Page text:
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 (sûr′vĭ-tər, -tôr′)
One that performs the duties of a servant to another; an attendant.

[Middle English servitour, from Anglo-Norman, from Latin servītor, from servīre, to serve; see serve.]

ser′vi·tor·ship′ n.


(Professions) archaic a person who serves another
[C14: from Old French servitour, from Late Latin servītor, from Latin servīre to serve]


(ˈsɜr vɪ tər)

a servant or attendant.
[1300–50; Middle English servitour < Anglo-French < Late Latin servītor= Latin servī(re) to serve + -tor -tor]
ThesaurusAntonymsRelated WordsSynonymsLegend:
Noun1.servitor - someone who performs the duties of an attendant for someone elseservitor - someone who performs the duties of an attendant for someone else
attendant, attender, tender - someone who waits on or tends to or attends to the needs of another
References in classic literature ?
The young Rajah turned and looked his servitor over--at least that was what the head gardener felt happened.
Monsieur Grimaud is absent from the chateau for the time being," said the servitor, who, little used as he was to such inquiries, began to examine Planchet from head to foot.
But now to sketch the inmates; and here I claim for my tried servitor and faithful valet Kory-Kory the precedence of a first description.
The skinny servitor brought a narghili, and I got him to take it out again without wasting any time about it.
The old servitor bore upon his countenance the impression of a grief already old, the outward token of a grim familiarity with woe.
Then he returned to his place upon his brainless servitor.
Nearly all of the Baron's men were down, when one, an old servitor, spurred to the side of Joan de Tany and Mary de Stutevill.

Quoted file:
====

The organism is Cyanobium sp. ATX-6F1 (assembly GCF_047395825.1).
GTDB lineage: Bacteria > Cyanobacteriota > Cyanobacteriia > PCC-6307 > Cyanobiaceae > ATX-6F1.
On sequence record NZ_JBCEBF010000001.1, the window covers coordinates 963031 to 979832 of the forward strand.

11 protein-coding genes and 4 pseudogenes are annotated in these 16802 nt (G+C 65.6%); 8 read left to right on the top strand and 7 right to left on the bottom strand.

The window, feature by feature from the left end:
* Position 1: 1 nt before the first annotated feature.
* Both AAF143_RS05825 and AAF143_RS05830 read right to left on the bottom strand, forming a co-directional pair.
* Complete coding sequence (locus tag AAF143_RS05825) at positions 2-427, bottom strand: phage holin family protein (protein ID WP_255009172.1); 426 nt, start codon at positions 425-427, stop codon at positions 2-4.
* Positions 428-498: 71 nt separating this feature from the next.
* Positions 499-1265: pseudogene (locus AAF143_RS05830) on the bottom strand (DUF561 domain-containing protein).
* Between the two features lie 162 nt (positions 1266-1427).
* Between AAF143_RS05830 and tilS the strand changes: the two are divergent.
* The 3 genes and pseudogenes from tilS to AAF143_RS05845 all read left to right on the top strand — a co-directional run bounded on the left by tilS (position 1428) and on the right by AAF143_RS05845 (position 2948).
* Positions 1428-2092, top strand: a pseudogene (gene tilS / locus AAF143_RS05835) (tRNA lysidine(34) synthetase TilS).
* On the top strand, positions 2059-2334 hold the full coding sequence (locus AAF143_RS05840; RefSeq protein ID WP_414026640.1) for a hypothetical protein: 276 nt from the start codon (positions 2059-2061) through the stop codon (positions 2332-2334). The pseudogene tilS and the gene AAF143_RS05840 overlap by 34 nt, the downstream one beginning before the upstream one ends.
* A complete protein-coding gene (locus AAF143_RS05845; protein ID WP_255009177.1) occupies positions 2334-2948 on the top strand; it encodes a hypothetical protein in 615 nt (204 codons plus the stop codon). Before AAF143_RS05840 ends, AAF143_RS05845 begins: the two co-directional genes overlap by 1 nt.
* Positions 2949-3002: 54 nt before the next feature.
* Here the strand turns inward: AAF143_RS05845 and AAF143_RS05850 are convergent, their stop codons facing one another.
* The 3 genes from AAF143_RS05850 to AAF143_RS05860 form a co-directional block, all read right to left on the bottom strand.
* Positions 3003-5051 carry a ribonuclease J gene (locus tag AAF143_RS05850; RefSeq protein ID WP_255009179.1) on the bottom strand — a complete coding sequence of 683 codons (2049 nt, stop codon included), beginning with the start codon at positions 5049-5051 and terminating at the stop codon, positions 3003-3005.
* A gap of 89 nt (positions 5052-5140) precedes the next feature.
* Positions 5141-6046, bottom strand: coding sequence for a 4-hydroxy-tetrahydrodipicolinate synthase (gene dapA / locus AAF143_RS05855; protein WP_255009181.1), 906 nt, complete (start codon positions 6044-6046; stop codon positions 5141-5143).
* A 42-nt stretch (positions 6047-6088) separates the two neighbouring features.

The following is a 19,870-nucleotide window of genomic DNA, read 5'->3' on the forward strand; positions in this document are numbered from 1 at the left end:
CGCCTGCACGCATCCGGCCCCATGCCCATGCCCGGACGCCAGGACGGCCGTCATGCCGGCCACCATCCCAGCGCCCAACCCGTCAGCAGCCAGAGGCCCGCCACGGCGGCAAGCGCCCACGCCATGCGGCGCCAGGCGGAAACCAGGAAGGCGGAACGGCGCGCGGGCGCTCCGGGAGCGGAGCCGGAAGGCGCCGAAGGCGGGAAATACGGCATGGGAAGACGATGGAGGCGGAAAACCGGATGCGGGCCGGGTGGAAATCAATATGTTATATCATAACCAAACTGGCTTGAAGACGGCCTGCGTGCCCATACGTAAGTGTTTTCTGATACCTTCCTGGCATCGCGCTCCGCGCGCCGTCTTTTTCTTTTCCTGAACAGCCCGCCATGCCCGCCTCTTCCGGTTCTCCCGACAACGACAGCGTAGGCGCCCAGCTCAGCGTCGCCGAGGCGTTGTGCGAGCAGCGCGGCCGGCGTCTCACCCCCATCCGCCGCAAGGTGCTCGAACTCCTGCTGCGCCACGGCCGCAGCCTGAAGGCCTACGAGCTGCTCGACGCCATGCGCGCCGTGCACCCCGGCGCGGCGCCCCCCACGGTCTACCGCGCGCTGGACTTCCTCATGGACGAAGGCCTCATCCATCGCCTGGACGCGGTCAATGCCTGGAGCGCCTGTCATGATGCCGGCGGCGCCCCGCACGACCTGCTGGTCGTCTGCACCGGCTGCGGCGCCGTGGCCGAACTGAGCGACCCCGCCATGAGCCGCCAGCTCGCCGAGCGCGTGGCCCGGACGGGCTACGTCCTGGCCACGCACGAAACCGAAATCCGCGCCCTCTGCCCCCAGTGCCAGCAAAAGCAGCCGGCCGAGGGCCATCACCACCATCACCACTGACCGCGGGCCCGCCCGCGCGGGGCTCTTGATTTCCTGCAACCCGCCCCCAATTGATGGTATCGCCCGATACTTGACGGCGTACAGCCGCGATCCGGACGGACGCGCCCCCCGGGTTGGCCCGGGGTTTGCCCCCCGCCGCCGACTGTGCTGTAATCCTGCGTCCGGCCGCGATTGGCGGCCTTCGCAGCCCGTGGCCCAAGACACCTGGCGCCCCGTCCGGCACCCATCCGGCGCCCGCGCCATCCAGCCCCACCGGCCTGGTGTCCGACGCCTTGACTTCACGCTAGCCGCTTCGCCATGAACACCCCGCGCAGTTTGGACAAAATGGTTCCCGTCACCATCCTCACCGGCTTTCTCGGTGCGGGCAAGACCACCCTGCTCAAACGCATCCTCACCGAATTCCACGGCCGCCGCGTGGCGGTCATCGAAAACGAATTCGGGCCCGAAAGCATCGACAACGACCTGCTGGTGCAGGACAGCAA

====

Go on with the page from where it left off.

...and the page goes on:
From the boat-deck, with a bowline under Kwaque's arms and a turn of the rope around a pin, Dag Daughtry had lowered his leprous servitor into the waiting launch.
One remembers always that story of the shoes at Oxford; the rough, seamy-faced, raw-boned College Servitor stalking about, in winter season, with his shoes worn out; how the charitable Gentleman Commoner secretly places a new pair at his door, and the raw-boned Servitor, lifting them, looking at them near, with his dim eyes, with what thought,--pitches them out of window
We can't have the old dumb servitor because there isn't room for two in the flat when one is lying down.
Little is to be expected of that day, if it can be called a day, to which we are not awakened by our Genius, but by the mechanical nudgings of some servitor, are not awakened by our own newly acquired force and aspirations from within, accompanied by the undulations of celestial music, instead of factory bells, and a fragrance filling the air -- to a higher life than we fell asleep from; and thus the darkness bear its fruit, and prove itself to be good, no less than the light.
You go to Bath, Bill," is all that that excellent servitor gets by his advice; and being a man of his hands, and a stanch upholder of the School-house, can't help stopping to look on for a bit, and see Tom Brown, their pet craftsman, fight a round.